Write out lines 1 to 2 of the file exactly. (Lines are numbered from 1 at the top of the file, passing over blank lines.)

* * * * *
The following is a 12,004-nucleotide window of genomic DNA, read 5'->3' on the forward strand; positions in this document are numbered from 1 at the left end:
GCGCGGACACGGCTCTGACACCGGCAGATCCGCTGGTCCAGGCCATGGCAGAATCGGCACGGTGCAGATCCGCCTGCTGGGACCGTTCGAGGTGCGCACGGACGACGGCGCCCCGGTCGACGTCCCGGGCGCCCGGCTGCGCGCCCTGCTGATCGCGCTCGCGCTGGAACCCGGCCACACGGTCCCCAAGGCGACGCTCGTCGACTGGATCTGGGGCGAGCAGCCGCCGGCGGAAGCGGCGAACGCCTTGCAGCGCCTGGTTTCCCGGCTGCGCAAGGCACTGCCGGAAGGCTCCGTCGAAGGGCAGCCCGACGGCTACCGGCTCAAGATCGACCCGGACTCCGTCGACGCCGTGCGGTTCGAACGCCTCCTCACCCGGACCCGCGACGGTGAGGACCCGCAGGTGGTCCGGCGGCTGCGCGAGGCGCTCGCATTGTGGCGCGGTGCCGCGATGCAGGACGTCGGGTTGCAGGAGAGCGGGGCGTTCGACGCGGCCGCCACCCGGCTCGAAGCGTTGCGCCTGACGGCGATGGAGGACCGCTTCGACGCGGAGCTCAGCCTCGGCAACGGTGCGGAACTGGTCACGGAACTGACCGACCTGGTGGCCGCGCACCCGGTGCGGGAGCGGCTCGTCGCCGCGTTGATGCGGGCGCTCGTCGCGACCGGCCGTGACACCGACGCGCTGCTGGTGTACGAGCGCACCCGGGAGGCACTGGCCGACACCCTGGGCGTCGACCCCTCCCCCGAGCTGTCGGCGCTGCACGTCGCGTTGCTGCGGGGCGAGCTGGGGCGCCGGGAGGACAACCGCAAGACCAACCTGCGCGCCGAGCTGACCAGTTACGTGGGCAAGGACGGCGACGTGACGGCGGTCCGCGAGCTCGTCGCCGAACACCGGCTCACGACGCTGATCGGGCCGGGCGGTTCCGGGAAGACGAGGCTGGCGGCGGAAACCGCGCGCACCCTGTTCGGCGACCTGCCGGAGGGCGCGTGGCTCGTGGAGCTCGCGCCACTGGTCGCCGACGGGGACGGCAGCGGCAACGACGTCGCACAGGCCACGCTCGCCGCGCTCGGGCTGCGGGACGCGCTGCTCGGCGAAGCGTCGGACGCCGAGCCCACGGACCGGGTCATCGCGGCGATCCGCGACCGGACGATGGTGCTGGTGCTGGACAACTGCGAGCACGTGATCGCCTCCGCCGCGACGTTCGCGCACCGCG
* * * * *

The following is a 12,004-nucleotide window of genomic DNA, read 5'->3' on the forward strand; positions in this document are numbered from 1 at the left end:
GCGCGGACACGGCTCTGACACCGGCAGATCCGCTGGTCCAGGCCATGGCAGAATCGGCACGGTGCAGATCCGCCTGCTGGGACCGTTCGAGGTGCGCACGGACGACGGCGCCCCGGTCGACGTCCCGGGCGCCCGGCTGCGCGCCCTGCTGATCGCGCTCGCGCTGGAACCCGGCCACACGGTCCCCAAGGCGACGCTCGTCGACTGGATCTGGGGCGAGCAGCCGCCGGCGGAAGCGGCGAACGCCTTGCAGCGCCTGGTTTCCCGGCTGCGCAAGGCACTGCCGGAAGGCTCCGTCGAAGGGCAGCCCGACGGCTACCGGCTCAAGATCGACCCGGACTCCGTCGACGCCGTGCGGTTCGAACGCCTCCTCACCCGGACCCGCGACGGTGAGGACCCGCAGGTGGTCCGGCGGCTGCGCGAGGCGCTCGCATTGTGGCGCGGTGCCGCGATGCAGGACGTCGGGTTGCAGGAGAGCGGGGCGTTCGACGCGGCCGCCACCCGGCTCGAAGCGTTGCGCCTGACGGCGATGGAGGACCGCTTCGACGCGGAGCTCAGCCTCGGCAACGGTGCGGAACTGGTCACGGAACTGACCGACCTGGTGGCCGCGCACCCGGTGCGGGAGCGGCTCGTCGCCGCGTTGATGCGGGCGCTCGTCGCGACCGGCCGTGACACCGACGCGCTGCTGGTGTACGAGCGCACCCGGGAGGCACTGGCCGACACCCTGGGCGTCGACCCCTCCCCCGAGCTGTCGGCGCTGCACGTCGCGTTGCTGCGGGGCGAGCTGGGGCGCCGGGAGGACAACCGCAAGACCAACCTGCGCGCCGAGCTGACCAGTTACGTGGGCAAGGACGGCGACGTGACGGCGGTCCGCGAGCTCGTCGCCGAACACCGGCTCACGACGCTGATCGGGCCGGGCGGTTCCGGGAAGACGAGGCTGGCGGCGGAAACCGCGCGCACCCTGTTCGGCGACCTGCCGGAGGGCGCGTGGCTCGTGGAGCTCGCGCCACTGGTCGCCGACGGGGACGGCAGCGGCAACGACGTCGCACAGGCCACGCTCGCCGCGCTCGGGCTGCGGGACGCGCTGCTCGGCGAAGCGTCGGACGCCGAGCCCACGGACCGGGTCATCGCGGCGATCCGCGACCGGACGATGGTGCTGGTGCTGGACAACTGCGAGCACGTGATCGCCTCCGCCGCGACGTTCGCGCACCGCG